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Old 04-07-2009, 12:47   #64
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The Dutch are also responsible for English having both a singular and plural 'you' instead of two distinct ones.
Whatever do you mean? It seems you are referring to American, not actually English. But PROPER American -- as spoken in the southern and southwestern portions of the country -- has THREE versions of "you."

There's the simple you -- rarely used. (On a par with what the ill-informed think of ain't, also a proper American word.)

There's y'all -- the correct singular form of the vulgar you.

And there's all y'all -- the plural.

Unlike the vast majority of words in the American language, these two are not borrowed at all, but are truly unique to the purple mountains' majesty and the fruited plain.

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Old 04-07-2009, 13:06   #65
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. . . PROPER American -- as spoken in the southern and southwestern portions of the country -- has THREE versions of "you."
I'm not sure what area you mean by "southwestern portions of the country," Mike, but a person can't travel any further southwest than Southern California, and I assure you that only southern transplants here (lots of military personnel are located here, and many of them are from the south) would say "y'all" or "all y'all."

In my experience, the areas where use of the vulgate "y'all" and "all y'all" is common stops around west Texas / southeastern New Mexico. I'm not suggesting one won't hear it elsewhere, but it certainly isn't common (thank God).

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Old 04-07-2009, 14:25   #66
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Oddly enough, I understand that “y’all” is also used outside the southern United States, in Sri Lankan English.

But what about abortions* of the pronouns, such as: "his'n", "her'n", "Yor'n”, & “yernses” ? (yernses???)
* TaoJones took the good characterization.

Here’s A Glossary of “Quaint” Southernisms:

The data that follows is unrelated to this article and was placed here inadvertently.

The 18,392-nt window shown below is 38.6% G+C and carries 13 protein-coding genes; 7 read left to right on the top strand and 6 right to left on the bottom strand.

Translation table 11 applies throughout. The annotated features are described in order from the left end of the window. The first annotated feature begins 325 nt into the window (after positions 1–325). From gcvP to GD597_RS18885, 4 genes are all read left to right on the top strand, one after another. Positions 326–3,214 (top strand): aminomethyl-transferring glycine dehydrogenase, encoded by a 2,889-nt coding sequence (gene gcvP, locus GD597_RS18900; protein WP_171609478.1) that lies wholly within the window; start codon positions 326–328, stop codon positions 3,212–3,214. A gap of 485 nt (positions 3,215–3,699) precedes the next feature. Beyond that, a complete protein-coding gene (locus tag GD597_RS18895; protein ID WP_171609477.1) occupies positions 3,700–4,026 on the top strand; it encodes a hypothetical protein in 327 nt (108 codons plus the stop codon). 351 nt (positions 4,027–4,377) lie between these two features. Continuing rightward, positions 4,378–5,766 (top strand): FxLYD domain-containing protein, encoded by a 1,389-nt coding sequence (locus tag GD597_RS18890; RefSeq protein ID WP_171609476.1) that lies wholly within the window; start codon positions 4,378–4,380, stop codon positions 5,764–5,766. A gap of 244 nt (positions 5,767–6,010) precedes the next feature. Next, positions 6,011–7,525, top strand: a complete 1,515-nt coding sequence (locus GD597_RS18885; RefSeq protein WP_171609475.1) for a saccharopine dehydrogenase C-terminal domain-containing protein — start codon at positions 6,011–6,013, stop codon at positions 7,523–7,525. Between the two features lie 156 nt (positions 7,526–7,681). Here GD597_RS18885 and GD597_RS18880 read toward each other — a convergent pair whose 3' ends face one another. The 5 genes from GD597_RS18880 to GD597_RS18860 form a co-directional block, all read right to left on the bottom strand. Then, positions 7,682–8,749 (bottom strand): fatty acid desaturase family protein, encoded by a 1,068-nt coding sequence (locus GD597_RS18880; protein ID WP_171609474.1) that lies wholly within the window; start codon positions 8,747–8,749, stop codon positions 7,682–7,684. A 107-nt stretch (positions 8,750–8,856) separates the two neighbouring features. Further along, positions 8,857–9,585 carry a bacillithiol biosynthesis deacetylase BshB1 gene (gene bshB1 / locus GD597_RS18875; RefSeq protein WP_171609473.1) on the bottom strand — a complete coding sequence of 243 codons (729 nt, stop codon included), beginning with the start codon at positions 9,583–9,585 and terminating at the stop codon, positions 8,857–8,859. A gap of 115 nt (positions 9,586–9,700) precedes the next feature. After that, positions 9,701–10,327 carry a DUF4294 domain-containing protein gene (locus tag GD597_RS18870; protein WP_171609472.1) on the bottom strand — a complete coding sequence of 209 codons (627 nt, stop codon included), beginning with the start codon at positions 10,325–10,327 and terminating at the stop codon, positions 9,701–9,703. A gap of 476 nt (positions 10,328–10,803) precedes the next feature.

A Glossary of Southern Accents - alphaDictionary * Free English Online Dictionary
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Old 04-07-2009, 14:37   #67
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Green "oranges"

Years ago when I was running a charter yacht in New Orleans my bartender made a quick run to the supermarket to stock up on limes. When he returned he had a half dozen HUGE "limes." They were bright green like limes but round like oranges rather than football shaped like limes. Our hostess, a native New Orleanian, laughed at him.

"Those aren't limes," she said. "They're satsumas."

When you cut into them they were bright orange and sooooo sweet. Wonderful things.
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Old 04-07-2009, 15:11   #68
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Satsumas are what oranges become when they go to heaven!!

I have to say now that I am living in Florida that I am amazed how much better the selection of citrus was in Louisiana. You had native satsumas and native navel oranges, those great Texas grapefruits, kumquats, and tangerines all the time. And they were cheap. Back home I could buy a 5 lb bag of grapefruit for what 2 of them cost here in sunny Florida!

Oh yeah, MikeZ, the ya'll thing is surprisingly much more pronounced in the rest of the south than it is in Louisiana. You still find it there, but nowhere near to the amount in the nascar and 'rasslin part of the south.
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Old 04-07-2009, 17:19   #69
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Sydney car horns...

In Sydney blowing your horn at a tardy pedestrian means "Please take more care when crossing the road."
A fist shaken in the air in reply means "Thank you for your kind reminder. I will be more careful in future."
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Old 04-07-2009, 18:17   #70
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Boracay--LOL